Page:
UPDATED: The HTC One X, a head-turner at Mobile World Congress this year, the company’s new flagship handset and the first smartphone on the market to use Nvidia’s quad-core Tegra 3 chipset, sounds like it means business right? Well, in many cases it does, aside from being one of the most powerful phones available right now, the One X is a piece of design to behold, however one key aspect doesn’t sit right as users are reporting some serious discrepancies with their WiFi connectivity.
It’s in fact more serious than that, as XDA Developers user, bigoliver, reports that such issues can affect Bluetooth, GPS and battery performance as well. Confirmed by numerous users, squeezing the back of the phone between the camera module and the volume rocker may result in improved WiFi signal, dropping back down when the phone is released, if this test works on your device too, it’s clearly one of those with the issue.
Fellow XDA member, estanemi does however have a solution, although as with so many unofficial routes, it’s not for the faint hearted as it requires disassembly and a touch of soldering inside your precious HTC One X. If this sounds a little drastic, user adamgaltress does also point out that, for those in the UK at least, the chances are you’re within your rights to have HTC fix the issue on your behalf (and foot the bill too). The Citizen’s Advice Bureau states:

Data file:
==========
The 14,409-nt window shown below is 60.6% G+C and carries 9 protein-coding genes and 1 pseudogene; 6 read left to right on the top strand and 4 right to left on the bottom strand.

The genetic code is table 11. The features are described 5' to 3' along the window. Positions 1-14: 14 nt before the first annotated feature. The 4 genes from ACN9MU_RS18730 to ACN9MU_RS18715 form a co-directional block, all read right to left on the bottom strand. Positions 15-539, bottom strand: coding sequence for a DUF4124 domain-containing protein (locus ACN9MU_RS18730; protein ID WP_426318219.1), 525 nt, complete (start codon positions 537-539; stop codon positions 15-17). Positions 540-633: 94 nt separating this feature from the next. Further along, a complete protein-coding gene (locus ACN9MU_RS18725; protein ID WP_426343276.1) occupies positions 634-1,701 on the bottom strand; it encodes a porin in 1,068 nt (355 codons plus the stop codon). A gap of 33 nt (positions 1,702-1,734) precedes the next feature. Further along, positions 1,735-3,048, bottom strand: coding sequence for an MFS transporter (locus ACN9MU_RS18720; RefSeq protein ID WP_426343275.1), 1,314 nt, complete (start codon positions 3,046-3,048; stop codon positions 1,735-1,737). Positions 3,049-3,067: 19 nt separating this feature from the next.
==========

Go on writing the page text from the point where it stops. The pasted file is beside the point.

"If you bought goods six months ago or less and there's something wrong with them, the trader should accept that there was something wrong at the time of sale. Unless it’s really obvious you caused the problem yourself, the trader should offer to put things right. In practice, this usually means repairing or replacing the goods. If the trader doesn't accept that there was something wrong with the goods when you bought them, they will have to prove this."
The only stubbling block to thus is if you’ve altered the stock ROM or unlocked your HTC One X and are unable to reverse the process, if this is the case, you only really have the scary option to choose, good luck.
UPDATE 12/6/12: We received an official statement on the matter from HTC last night, here's what they have to say, “HTC is committed to delivering a high quality product and great experience for all of our customers. We investigate all reported issues and if a hardware or software change is found to improve a customer experience, it will be deployed to all applicable devices according to our standard, required processes. We apologise for any inconvenience customers have experienced and appreciate your patience as we work quickly to investigate this issue.” It sounds like if you have encountered this issue, HTC are prepared to deal with it, but perhaps on a case by case basis. If you still don't want to go down the scary route, it may be worth getting in touch with them.